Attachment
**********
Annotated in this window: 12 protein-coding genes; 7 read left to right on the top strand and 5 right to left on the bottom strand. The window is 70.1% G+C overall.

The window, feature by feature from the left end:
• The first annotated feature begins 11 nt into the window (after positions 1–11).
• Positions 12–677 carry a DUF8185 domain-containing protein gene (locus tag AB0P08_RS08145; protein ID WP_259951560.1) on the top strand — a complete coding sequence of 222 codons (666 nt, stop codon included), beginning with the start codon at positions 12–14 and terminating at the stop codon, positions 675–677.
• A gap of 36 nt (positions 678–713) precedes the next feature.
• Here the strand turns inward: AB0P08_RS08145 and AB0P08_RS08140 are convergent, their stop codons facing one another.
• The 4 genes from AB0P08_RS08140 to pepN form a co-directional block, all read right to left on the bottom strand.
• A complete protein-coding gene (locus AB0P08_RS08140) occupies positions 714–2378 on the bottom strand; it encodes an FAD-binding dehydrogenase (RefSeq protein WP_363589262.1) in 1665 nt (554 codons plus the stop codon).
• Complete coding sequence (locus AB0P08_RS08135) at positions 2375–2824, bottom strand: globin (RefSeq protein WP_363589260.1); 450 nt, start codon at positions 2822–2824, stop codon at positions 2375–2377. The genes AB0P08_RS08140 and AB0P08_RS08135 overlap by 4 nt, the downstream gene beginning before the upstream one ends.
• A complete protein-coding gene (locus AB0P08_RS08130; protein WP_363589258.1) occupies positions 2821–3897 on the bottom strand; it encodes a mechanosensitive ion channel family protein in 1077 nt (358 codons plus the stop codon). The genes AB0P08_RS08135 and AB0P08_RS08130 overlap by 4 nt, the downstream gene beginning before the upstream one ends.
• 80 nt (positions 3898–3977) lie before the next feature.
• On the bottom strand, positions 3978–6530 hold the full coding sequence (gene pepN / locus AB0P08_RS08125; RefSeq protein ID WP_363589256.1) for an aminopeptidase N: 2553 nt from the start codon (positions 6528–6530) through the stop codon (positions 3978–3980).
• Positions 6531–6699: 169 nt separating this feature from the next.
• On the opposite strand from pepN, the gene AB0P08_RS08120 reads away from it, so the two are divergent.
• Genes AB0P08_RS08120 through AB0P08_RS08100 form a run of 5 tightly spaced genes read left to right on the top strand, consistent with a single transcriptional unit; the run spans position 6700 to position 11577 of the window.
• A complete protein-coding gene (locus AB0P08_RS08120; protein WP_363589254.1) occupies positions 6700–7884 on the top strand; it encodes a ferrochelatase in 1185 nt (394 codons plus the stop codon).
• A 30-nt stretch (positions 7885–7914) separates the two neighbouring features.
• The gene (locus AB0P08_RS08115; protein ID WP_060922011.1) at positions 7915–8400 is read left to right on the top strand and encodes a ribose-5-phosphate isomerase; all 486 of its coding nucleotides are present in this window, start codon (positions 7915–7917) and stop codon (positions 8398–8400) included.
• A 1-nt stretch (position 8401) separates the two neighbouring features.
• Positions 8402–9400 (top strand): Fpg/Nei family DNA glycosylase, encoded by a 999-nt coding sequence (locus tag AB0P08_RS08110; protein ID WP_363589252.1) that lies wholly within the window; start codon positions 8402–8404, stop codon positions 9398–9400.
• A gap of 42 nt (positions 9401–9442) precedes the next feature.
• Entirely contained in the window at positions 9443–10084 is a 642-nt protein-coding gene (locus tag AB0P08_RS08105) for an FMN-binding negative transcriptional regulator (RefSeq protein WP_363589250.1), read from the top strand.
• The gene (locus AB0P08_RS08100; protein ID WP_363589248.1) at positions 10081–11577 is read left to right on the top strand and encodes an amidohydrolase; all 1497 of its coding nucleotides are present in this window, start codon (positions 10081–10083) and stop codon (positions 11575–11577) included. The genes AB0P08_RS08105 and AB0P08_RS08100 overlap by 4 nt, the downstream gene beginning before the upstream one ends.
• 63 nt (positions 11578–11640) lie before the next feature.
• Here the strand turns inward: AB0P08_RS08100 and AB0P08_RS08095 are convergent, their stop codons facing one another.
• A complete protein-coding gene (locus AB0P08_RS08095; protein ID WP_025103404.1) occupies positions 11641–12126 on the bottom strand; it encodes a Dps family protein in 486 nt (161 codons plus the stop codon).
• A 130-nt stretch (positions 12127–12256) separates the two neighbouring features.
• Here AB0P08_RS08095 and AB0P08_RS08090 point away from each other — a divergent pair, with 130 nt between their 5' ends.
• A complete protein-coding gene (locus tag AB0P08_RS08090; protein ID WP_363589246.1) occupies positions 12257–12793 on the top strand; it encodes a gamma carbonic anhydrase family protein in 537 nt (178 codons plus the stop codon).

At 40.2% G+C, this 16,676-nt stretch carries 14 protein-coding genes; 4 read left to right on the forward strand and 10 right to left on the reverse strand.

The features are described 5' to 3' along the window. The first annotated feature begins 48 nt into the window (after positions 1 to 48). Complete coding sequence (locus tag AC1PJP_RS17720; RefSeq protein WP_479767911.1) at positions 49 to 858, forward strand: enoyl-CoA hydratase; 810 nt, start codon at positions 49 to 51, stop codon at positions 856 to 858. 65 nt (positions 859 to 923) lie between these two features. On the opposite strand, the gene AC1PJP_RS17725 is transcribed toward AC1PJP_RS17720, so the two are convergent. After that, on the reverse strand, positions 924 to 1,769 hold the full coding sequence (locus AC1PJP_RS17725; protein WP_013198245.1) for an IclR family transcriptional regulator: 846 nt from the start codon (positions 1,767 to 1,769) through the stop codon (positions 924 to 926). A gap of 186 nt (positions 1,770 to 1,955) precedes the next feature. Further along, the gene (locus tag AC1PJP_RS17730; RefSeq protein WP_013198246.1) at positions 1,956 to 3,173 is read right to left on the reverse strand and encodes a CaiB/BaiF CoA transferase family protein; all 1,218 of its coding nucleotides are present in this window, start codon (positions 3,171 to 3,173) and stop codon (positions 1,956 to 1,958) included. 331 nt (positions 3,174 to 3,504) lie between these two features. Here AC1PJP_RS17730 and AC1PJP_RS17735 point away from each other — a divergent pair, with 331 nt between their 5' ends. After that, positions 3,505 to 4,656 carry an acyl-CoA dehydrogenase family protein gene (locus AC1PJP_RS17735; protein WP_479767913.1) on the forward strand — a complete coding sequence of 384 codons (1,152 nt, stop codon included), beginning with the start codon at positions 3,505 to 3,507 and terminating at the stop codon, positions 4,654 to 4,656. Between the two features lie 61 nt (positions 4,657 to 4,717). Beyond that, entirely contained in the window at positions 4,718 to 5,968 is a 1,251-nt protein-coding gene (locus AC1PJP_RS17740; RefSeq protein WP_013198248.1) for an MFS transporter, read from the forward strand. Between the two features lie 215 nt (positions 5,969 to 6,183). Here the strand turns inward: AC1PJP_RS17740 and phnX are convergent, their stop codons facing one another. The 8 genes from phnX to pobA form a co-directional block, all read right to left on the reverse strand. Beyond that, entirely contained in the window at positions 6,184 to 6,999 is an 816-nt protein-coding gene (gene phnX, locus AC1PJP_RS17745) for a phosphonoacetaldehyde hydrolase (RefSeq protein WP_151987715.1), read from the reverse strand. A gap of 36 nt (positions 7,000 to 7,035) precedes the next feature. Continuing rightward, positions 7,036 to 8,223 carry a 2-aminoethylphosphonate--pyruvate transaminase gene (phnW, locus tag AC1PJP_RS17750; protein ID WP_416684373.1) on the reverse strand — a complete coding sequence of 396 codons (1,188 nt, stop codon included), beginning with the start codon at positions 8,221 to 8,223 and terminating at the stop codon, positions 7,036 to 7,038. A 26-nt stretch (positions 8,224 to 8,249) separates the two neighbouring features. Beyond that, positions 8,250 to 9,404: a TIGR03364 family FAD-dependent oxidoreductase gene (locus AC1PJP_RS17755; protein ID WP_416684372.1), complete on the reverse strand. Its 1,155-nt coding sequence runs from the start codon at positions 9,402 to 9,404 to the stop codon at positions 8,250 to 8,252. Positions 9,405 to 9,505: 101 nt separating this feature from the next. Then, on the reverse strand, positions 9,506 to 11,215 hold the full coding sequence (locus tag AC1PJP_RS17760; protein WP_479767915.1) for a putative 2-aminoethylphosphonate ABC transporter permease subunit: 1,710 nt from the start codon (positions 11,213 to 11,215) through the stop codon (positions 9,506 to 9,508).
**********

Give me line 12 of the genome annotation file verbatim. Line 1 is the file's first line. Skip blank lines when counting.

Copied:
• On the bottom strand, positions 3978–6530 hold the full coding sequence (gene pepN / locus AB0P08_RS08125; RefSeq protein ID WP_363589256.1) for an aminopeptidase N: 2553 nt from the start codon (positions 6528–6530) through the stop codon (positions 3978–3980).